Green infrastructure refers to an interconnected, multifunctional network of greenspace and natural areas that shapes and is shaped by environmental, economic, social, and health outcomes in communities. It may refer to a wide array of natural features, engineered structures, or managed interconnected networks of green space and their associated ecosystem services, including parks, stormwater management features, greenways and trails, green streets, and watershed restoration projects, among other types of green spaces.
In-depth community engagement shapes green infrastructure projects and their impacts on communities. Use this tool to explore the role of community engagement and local knowledge in green infrastructure planning processes. Students will learn the importance of engaging communities in green infrastructure planning for incorporating local knowledge of community assets, needs, and priorities. The discussion questions will aid students in examining the potential opportunities and threats associated with green infrastructure; the importance of community engagement and knowledge sharing in shaping project outcomes; and how green infrastructure planning processes might be designed to prioritize local knowledge of community needs and priorities and to draw on community assets in order to support more sustainable and equitable outcomes.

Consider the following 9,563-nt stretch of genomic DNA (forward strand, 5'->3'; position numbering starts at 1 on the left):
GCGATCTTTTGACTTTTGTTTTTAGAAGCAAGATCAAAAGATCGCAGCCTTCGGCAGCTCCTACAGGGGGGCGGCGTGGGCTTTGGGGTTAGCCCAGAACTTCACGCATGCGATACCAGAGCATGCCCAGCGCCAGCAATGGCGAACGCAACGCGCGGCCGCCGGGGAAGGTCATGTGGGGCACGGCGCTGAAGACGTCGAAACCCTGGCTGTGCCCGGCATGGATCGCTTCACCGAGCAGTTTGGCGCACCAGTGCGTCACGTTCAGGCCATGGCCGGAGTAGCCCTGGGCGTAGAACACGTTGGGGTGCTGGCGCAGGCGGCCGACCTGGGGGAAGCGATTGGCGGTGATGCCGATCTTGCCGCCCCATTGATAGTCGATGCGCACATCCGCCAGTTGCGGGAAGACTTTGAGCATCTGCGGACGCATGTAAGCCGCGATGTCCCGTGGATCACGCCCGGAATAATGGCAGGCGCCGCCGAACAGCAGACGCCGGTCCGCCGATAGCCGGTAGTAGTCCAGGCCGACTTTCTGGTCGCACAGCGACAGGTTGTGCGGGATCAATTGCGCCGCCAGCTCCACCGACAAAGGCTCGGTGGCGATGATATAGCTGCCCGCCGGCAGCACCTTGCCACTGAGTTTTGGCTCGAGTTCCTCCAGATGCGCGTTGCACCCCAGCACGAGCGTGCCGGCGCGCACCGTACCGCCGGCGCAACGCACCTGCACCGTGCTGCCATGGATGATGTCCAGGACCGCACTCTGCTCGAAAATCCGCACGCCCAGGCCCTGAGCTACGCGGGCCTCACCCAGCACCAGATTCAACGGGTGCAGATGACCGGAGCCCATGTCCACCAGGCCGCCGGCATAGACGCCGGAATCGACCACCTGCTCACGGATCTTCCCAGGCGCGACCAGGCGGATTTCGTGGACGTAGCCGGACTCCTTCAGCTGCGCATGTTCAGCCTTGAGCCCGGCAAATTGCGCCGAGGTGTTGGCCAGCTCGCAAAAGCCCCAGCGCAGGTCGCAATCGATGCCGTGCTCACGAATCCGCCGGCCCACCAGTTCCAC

In this case study, read about the 11th Street Bridge Park and its planning process, and learn about how community engagement in green infrastructure planning can help address equitable development concerns such as such as housing affordability, workforce development, small business development, and community culture. The 11th Street Bridge Park is a planned elevated green infrastructure amenity that is being developed on the piers of the old 11th Street Bridge in Washington, D.C.. The project is a unique example of green infrastructure in that its planning process has evolved to focus on how the park can support more equitable development in surrounding neighborhoods. Community engagement and leadership are important components shaping the park’s environmental, economic, and social outcomes. Serve-Learn-Sustain interprets sustainable communities as integrated systems, wherein nature, technology and society all inform each other.
The Center for Serve-Learn-Sustain aims to help students create sustainable communities, where humans and nature flourish in the present and future. One SLS Priority area concerning sustainable communities is Green Infrastructure, which focuses on achieving a society in which our buildings, neighborhoods, and cities promote environmental justice and allow the local environment to flourish.